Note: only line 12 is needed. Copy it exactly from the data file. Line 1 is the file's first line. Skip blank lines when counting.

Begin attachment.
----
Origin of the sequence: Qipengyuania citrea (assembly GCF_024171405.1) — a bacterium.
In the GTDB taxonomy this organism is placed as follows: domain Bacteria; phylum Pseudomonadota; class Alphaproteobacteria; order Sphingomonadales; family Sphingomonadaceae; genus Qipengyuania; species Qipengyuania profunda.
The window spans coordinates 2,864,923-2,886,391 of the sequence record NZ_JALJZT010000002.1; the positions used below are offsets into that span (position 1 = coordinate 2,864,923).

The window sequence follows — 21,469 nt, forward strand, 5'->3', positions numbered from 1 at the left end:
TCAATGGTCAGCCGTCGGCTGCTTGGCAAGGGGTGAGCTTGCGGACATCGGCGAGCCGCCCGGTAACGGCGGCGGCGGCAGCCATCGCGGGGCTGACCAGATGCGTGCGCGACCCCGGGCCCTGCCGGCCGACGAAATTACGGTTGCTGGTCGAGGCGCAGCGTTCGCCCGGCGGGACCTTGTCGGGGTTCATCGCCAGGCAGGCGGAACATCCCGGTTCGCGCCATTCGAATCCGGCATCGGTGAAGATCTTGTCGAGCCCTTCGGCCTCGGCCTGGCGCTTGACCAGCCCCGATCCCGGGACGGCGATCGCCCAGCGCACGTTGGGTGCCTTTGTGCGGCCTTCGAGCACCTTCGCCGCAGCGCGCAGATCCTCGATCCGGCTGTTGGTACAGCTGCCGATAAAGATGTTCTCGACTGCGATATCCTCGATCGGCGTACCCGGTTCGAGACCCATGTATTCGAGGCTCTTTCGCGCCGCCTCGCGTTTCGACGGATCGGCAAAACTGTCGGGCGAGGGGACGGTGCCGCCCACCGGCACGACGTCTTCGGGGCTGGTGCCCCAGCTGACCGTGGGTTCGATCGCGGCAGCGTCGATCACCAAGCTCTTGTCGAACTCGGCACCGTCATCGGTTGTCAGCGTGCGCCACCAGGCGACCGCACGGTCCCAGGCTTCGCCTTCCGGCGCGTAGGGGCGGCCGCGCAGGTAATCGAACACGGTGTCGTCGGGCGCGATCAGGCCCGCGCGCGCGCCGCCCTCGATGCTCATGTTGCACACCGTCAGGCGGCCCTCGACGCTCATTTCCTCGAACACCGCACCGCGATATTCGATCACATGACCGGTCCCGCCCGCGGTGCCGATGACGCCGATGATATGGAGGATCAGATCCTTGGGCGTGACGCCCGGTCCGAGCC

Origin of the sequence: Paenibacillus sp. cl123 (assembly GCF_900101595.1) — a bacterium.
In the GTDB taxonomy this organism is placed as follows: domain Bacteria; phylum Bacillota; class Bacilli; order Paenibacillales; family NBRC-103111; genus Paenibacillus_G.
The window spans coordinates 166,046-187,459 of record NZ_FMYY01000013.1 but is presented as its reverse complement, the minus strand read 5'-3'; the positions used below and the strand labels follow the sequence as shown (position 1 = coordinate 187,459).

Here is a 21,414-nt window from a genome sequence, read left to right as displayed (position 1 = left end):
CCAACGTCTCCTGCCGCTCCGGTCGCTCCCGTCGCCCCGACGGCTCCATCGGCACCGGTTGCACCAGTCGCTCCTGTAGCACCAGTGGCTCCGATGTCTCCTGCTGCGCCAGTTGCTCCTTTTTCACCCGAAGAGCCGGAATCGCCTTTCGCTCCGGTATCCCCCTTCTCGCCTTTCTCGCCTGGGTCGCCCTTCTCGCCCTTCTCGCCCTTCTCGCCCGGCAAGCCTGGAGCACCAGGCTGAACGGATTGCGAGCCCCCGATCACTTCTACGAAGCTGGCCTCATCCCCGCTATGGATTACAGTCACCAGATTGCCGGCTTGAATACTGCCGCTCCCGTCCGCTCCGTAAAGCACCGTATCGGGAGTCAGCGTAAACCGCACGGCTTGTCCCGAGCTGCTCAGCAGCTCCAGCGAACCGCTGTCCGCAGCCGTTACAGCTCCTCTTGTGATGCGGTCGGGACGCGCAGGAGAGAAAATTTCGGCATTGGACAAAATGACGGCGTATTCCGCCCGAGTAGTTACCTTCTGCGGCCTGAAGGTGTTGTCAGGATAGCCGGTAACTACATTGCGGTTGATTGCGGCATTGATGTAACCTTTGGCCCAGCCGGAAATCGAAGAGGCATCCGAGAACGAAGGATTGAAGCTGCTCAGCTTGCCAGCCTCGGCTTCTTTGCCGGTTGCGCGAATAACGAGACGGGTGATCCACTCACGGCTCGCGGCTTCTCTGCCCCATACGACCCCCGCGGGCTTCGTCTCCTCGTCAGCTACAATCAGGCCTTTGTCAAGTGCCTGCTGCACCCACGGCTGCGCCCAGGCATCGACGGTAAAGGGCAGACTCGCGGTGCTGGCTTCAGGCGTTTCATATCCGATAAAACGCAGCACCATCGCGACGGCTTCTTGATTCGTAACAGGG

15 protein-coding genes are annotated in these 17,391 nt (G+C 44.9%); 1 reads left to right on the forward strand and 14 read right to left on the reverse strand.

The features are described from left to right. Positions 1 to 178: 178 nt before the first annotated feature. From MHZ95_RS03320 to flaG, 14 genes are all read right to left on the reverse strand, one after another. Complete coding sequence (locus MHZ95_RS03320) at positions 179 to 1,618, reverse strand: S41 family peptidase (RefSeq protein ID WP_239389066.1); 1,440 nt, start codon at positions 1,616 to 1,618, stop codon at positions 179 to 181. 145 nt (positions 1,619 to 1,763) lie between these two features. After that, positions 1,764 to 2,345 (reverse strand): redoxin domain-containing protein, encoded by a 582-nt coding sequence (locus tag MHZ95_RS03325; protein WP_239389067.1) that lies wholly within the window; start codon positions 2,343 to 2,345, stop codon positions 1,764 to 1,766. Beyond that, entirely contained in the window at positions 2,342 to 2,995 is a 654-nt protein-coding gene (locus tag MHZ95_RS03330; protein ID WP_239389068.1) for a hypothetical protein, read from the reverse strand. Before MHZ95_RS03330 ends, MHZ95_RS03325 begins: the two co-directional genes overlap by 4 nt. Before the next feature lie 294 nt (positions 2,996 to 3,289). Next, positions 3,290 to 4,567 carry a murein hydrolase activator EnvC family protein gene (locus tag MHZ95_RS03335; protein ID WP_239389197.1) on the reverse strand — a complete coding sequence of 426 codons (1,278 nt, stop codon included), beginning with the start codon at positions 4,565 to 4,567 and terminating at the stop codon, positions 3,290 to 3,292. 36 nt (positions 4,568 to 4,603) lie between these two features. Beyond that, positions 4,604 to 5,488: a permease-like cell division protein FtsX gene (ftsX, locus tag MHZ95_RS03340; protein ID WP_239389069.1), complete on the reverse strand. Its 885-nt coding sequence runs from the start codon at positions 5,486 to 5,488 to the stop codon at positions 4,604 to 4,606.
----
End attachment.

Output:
The features are described from left to right. Positions 1 to 178: 178 nt before the first annotated feature. From MHZ95_RS03320 to flaG, 14 genes are all read right to left on the reverse strand, one after another. Complete coding sequence (locus MHZ95_RS03320) at positions 179 to 1,618, reverse strand: S41 family peptidase (RefSeq protein ID WP_239389066.1); 1,440 nt, start codon at positions 1,616 to 1,618, stop codon at positions 179 to 181. 145 nt (positions 1,619 to 1,763) lie between these two features. After that, positions 1,764 to 2,345 (reverse strand): redoxin domain-containing protein, encoded by a 582-nt coding sequence (locus tag MHZ95_RS03325; protein WP_239389067.1) that lies wholly within the window; start codon positions 2,343 to 2,345, stop codon positions 1,764 to 1,766. Beyond that, entirely contained in the window at positions 2,342 to 2,995 is a 654-nt protein-coding gene (locus tag MHZ95_RS03330; protein ID WP_239389068.1) for a hypothetical protein, read from the reverse strand. Before MHZ95_RS03330 ends, MHZ95_RS03325 begins: the two co-directional genes overlap by 4 nt. Before the next feature lie 294 nt (positions 2,996 to 3,289). Next, positions 3,290 to 4,567 carry a murein hydrolase activator EnvC family protein gene (locus tag MHZ95_RS03335; protein ID WP_239389197.1) on the reverse strand — a complete coding sequence of 426 codons (1,278 nt, stop codon included), beginning with the start codon at positions 4,565 to 4,567 and terminating at the stop codon, positions 3,290 to 3,292. 36 nt (positions 4,568 to 4,603) lie between these two features. Beyond that, positions 4,604 to 5,488: a permease-like cell division protein FtsX gene (ftsX, locus tag MHZ95_RS03340; protein ID WP_239389069.1), complete on the reverse strand. Its 885-nt coding sequence runs from the start codon at positions 5,486 to 5,488 to the stop codon at positions 4,604 to 4,606.